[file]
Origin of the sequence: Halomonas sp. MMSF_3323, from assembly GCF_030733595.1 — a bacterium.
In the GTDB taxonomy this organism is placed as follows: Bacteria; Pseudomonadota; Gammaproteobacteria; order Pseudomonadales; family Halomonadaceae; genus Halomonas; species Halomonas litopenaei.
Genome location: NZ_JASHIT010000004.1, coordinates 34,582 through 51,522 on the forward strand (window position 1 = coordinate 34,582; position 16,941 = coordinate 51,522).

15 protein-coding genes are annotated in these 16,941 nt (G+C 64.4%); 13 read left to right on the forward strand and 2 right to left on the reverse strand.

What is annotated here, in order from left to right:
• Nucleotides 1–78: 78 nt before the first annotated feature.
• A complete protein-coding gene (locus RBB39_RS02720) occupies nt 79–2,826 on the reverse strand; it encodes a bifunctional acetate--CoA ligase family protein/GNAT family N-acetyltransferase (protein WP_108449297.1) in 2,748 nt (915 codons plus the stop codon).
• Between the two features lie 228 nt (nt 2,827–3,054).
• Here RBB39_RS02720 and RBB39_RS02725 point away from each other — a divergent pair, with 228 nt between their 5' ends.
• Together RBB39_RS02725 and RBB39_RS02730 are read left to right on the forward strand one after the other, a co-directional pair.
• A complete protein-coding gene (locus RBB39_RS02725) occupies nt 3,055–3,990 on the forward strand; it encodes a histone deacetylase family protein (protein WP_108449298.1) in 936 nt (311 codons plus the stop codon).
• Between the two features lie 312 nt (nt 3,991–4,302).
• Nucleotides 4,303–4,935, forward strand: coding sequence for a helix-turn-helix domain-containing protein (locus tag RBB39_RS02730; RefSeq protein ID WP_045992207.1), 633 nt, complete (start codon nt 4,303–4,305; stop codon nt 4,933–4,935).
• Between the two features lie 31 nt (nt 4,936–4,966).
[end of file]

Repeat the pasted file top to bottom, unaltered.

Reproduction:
Origin of the sequence: Halomonas sp. MMSF_3323, from assembly GCF_030733595.1 — a bacterium.
In the GTDB taxonomy this organism is placed as follows: Bacteria; Pseudomonadota; Gammaproteobacteria; order Pseudomonadales; family Halomonadaceae; genus Halomonas; species Halomonas litopenaei.
Genome location: NZ_JASHIT010000004.1, coordinates 34,582 through 51,522 on the forward strand (window position 1 = coordinate 34,582; position 16,941 = coordinate 51,522).

15 protein-coding genes are annotated in these 16,941 nt (G+C 64.4%); 13 read left to right on the forward strand and 2 right to left on the reverse strand.

What is annotated here, in order from left to right:
• Nucleotides 1–78: 78 nt before the first annotated feature.
• A complete protein-coding gene (locus RBB39_RS02720) occupies nt 79–2,826 on the reverse strand; it encodes a bifunctional acetate--CoA ligase family protein/GNAT family N-acetyltransferase (protein WP_108449297.1) in 2,748 nt (915 codons plus the stop codon).
• Between the two features lie 228 nt (nt 2,827–3,054).
• Here RBB39_RS02720 and RBB39_RS02725 point away from each other — a divergent pair, with 228 nt between their 5' ends.
• Together RBB39_RS02725 and RBB39_RS02730 are read left to right on the forward strand one after the other, a co-directional pair.
• A complete protein-coding gene (locus RBB39_RS02725) occupies nt 3,055–3,990 on the forward strand; it encodes a histone deacetylase family protein (protein WP_108449298.1) in 936 nt (311 codons plus the stop codon).
• Between the two features lie 312 nt (nt 3,991–4,302).
• Nucleotides 4,303–4,935, forward strand: coding sequence for a helix-turn-helix domain-containing protein (locus tag RBB39_RS02730; RefSeq protein ID WP_045992207.1), 633 nt, complete (start codon nt 4,303–4,305; stop codon nt 4,933–4,935).
• Between the two features lie 31 nt (nt 4,936–4,966).